System Performance

Like the 2015 Moto E, the Moto G uses Qualcomm's Snapdragon 410 MSM8916 SoC. This is the first time Motorola has updated the SoC in the Moto G, with both the first and second generation models using the same 1.2GHz Snapdragon 400 SoC. Because the Moto G shares an SoC with the Moto E one might think this means they are equal in speed. However, the SKU in the Moto G has a peak frequency of 1.4GHz rather than the 1.2GHz in the Moto E. This is somewhat confusing because both are named MSM8916, but it's not dissimilar to how Snapdragon 615 devices run at either 1.5GHz or 1.7GHz on the big cluster.

As far as clock speed goes, the Moto G is 17% faster than the Moto E. It's difficult to estimate how much improvement will be seen compared to the older Moto G models, as the core architecture moves from Cortex A7 to Cortex A53 which comes with its own improvements in IPC in addition to the higher clock speed. It's also important to note that we are testing the model of the Moto G with 2GB of RAM, and this is another factor that can increase performance when comparing to Motorola's 1GB devices. Ultimately, it's important not to assume how much faster the Moto G will be based purely on the CPU frequency, even though it can give some idea about performance relative to other devices with the same CPU but a lower frequency. In order to properly characterize the Moto G's performance relative to many other devices, we turn to our standard workflow of web based benchmarks, followed by PCMark and BaseMark OS II.

Kraken 1.1 (Chrome/Safari/IE)

Google Octane v2  (Chrome/Safari/IE)

WebXPRT 2013 (Chrome/Safari/IE)

WebXPRT 2015 (Chrome/Safari/IE)

The overall picture painted by our web browser tests is that the 2015 Moto G has a healthy lead over the Moto E's performance, and an even greater one over the older Snapdragon 400 based models of the Moto G. The level of performance is certainly good for a $219 device, but I do find myself wishing that Snapdragon 410 and 615 were produced on 28nm HPC or 28nm HPm in order to achieve even greater performance without an increase to power consumption.

PCMark - Web Browsing

PCMark - Video Playback

PCMark - Writing

PCMark - Photo Editing

PCMark - Work Performance Overall

In PCMark, which focuses heavily on replicating real world tasks like watching video and editing photos, the 2015 Moto G again has a strong showing. Overall performance actually sits about the HTC One M9, carried by high scores in the writing and video playback tests. Web browsing performance also improves significantly from the 2015 Moto E and the 2014 Moto G, which could either be the result of additional memory or further optimizations to the Android WebView.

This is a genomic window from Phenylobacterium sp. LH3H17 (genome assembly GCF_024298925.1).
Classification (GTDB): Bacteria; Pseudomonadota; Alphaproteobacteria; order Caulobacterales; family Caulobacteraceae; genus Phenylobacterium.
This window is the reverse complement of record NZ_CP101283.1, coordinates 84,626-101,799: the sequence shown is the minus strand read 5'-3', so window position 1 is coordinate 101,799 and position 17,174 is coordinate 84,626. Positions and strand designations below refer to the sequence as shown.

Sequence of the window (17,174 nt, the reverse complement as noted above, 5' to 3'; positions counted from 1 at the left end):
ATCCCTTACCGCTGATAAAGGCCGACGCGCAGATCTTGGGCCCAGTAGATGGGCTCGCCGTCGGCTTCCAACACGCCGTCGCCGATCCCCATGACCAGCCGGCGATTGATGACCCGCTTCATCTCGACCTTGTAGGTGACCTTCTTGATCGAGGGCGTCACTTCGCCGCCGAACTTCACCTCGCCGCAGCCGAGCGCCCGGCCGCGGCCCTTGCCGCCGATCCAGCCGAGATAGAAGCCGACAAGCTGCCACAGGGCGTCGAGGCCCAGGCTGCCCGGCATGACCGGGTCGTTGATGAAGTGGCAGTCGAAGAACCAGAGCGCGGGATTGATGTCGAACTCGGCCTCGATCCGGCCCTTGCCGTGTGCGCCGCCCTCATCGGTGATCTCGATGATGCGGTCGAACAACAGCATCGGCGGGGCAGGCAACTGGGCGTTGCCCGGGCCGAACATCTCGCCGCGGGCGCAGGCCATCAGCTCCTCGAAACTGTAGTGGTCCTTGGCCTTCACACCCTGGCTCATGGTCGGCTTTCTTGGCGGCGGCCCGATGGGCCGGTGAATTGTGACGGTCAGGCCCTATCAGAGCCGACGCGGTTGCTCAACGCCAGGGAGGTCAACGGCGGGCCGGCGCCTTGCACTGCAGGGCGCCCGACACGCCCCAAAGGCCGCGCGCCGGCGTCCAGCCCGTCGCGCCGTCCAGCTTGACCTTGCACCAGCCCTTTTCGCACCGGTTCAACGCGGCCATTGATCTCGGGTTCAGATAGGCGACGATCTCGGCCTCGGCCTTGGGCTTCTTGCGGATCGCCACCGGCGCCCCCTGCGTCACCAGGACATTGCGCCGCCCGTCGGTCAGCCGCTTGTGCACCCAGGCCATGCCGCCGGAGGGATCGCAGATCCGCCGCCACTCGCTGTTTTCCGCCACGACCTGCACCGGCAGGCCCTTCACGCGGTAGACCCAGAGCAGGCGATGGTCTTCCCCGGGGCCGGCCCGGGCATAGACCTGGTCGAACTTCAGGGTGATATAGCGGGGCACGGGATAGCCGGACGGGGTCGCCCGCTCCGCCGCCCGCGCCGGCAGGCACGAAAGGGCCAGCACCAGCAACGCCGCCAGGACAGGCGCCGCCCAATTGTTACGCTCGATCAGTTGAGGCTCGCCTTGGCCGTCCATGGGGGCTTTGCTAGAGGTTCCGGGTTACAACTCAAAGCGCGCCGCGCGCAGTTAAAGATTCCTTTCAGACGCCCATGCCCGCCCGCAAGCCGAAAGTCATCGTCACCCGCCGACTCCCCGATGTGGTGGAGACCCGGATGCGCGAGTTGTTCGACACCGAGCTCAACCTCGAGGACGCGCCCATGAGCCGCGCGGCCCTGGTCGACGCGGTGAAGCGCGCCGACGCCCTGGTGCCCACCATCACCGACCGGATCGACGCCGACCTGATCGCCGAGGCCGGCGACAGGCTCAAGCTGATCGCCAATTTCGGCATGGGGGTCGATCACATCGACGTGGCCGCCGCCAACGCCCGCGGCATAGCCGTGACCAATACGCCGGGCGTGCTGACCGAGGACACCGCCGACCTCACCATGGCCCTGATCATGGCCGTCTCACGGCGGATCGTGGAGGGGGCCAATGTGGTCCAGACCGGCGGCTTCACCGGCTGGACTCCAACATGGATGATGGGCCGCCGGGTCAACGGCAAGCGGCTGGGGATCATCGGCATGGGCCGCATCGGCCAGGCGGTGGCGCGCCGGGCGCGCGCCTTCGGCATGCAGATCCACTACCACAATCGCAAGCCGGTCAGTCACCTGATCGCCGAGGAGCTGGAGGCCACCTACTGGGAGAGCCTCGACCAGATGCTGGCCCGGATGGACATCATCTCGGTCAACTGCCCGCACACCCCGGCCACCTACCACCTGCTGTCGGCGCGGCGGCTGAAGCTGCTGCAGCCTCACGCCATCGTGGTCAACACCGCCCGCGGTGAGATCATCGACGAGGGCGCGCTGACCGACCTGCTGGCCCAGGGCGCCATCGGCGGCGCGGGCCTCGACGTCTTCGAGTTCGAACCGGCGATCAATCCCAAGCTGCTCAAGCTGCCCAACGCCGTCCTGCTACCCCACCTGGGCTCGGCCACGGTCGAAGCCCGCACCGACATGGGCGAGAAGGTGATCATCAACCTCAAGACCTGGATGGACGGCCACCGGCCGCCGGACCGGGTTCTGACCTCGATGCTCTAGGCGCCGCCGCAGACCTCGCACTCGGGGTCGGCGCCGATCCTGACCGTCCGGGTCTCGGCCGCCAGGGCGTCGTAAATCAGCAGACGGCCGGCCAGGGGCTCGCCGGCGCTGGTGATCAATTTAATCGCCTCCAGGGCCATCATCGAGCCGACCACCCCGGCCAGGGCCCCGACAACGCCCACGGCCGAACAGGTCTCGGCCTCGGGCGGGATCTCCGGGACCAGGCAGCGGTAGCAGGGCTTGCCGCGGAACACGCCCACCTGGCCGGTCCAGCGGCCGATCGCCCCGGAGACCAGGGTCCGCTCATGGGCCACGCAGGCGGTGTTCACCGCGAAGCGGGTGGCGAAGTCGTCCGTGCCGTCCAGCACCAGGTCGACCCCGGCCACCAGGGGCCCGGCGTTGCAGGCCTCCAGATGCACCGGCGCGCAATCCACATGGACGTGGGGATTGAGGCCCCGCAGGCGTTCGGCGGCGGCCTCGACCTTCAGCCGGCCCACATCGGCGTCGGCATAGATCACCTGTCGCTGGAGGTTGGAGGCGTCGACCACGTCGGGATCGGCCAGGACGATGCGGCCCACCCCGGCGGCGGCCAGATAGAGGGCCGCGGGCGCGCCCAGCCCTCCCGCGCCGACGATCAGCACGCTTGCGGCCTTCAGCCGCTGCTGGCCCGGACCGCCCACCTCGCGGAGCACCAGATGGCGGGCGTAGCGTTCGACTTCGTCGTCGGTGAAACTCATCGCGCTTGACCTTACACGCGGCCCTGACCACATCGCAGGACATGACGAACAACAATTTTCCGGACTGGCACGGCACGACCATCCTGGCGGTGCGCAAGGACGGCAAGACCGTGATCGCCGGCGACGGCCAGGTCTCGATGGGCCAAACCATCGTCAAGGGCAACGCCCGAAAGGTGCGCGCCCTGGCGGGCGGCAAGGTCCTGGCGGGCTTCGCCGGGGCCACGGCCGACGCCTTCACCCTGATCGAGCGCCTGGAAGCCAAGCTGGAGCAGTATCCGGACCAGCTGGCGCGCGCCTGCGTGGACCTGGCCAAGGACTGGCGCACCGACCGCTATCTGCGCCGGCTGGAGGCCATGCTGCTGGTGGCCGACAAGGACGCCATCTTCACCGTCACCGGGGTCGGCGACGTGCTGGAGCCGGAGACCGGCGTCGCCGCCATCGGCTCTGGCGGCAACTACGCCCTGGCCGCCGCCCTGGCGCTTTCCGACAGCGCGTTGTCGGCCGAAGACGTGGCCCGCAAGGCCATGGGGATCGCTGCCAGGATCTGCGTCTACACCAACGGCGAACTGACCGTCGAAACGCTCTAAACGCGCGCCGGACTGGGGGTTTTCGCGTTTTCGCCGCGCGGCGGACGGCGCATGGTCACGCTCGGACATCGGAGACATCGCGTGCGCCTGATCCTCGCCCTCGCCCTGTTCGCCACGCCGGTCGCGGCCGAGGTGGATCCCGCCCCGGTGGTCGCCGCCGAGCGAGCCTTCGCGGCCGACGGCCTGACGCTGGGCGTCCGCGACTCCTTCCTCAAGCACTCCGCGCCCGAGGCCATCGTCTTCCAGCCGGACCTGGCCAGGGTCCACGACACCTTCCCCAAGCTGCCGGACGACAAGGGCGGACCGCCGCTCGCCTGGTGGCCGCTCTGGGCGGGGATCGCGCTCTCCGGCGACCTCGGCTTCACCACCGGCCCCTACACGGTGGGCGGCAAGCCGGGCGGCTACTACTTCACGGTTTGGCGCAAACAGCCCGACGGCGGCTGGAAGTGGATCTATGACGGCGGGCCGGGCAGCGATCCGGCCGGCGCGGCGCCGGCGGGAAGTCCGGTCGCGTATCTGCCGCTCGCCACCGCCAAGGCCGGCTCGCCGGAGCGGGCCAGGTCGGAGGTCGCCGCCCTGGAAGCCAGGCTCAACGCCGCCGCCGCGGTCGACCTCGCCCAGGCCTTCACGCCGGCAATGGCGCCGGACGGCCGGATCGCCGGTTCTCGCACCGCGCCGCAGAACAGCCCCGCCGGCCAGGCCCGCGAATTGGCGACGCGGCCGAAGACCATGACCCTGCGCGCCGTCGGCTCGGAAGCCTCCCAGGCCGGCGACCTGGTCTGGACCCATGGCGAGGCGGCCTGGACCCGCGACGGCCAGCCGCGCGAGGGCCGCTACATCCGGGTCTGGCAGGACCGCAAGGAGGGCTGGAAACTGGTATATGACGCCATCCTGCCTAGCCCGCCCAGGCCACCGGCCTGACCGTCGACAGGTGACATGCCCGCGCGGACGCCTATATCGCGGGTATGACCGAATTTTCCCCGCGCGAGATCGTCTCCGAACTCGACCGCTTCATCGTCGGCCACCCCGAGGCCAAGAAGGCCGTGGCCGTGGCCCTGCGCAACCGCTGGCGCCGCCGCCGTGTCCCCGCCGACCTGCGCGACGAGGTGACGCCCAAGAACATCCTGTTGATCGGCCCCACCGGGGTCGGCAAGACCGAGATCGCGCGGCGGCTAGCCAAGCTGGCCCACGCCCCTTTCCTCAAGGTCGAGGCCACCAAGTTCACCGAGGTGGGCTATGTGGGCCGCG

Basemark OS II 2.0 - System

Basemark OS II 2.0 - Memory

Basemark OS II 2.0 - Graphics

Basemark OS II 2.0 - Web

Basemark OS II 2.0 - Overall

The Moto G doesn't perform as well in BaseMark OS II as it does in PCMark. While there's still good performance in the web and NAND memory sub-tests, performance lags in the system sub-test which stresses CPU and memory, and the graphics test score is very low due to how slow the Adreno 306 GPU is.

The Moto G's general performance is pretty good for a device of this price. There's a good level of improvement over the Moto E's performance, with the gap between the new Moto G and the 2014 model being even larger. The ASUS Zenfone 2 still has the best performance of a $200 smartphone, but it's something of an anomaly, and barring it the Moto G provides the best general performance that you'll see at this price point.

Introduction and Design GPU and NAND Performance
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  • christofftofferson - Wednesday, August 19, 2015 - link

    How come the Nexus 6 doesn't use OIS for video?
    Technical limitation?
    Reply
  • Brandon Chester - Wednesday, August 19, 2015 - link

    Using OIS for video introduces its own visual problems with the OIS having to reset once it reaches its maximum angle of accommodation. It's arguably worse looking than just using EIS because it happens so quickly that it almost looks like a stutter, and is quite jarring. Reply
  • christofftofferson - Thursday, August 20, 2015 - link

    Ah. I see.
    Thanks for the response and great review
    Reply
  • bug77 - Wednesday, August 19, 2015 - link

    Just as a note, Motorola has decided to go with the 32bit version of Android for this iteration of Moto G. Rumour has it this is because they wanted to be more memory efficient on the 1GB model, but that's just speculation. Reply
  • hans_ober - Wednesday, August 19, 2015 - link

    It's probably that. They needed to take care of the 1GB model; and didn't want to develop a separate software stack for the 2GB 64bit. Reply
  • tipoo - Wednesday, August 19, 2015 - link

    Yeah that's likely the reason, the old G is pretty bad with 1GB on 32 bit as it is, 64 bit would likely make it significantly worse.

    Not creating a 64 bit build for the 2GB is probably just laziness though.
    Reply
  • hans_ober - Wednesday, August 19, 2015 - link

    How is the audio output? Cross-talk, can it drive headphones? Camera speed? Reply
  • kspirit - Wednesday, August 19, 2015 - link

    The important questions! Reply
  • Shadowmaster625 - Wednesday, August 19, 2015 - link

    These phones are pointless. The market is already saturated with hardware that is better than this. You can buy a LG G2 for just over $100 and it blows away this joke in every conceivable category. Reply
  • T1beriu - Wednesday, August 19, 2015 - link

    Sorry, but your comment is pointless unless you point us towards that "just over $100 G2" that you're talking about. Reply

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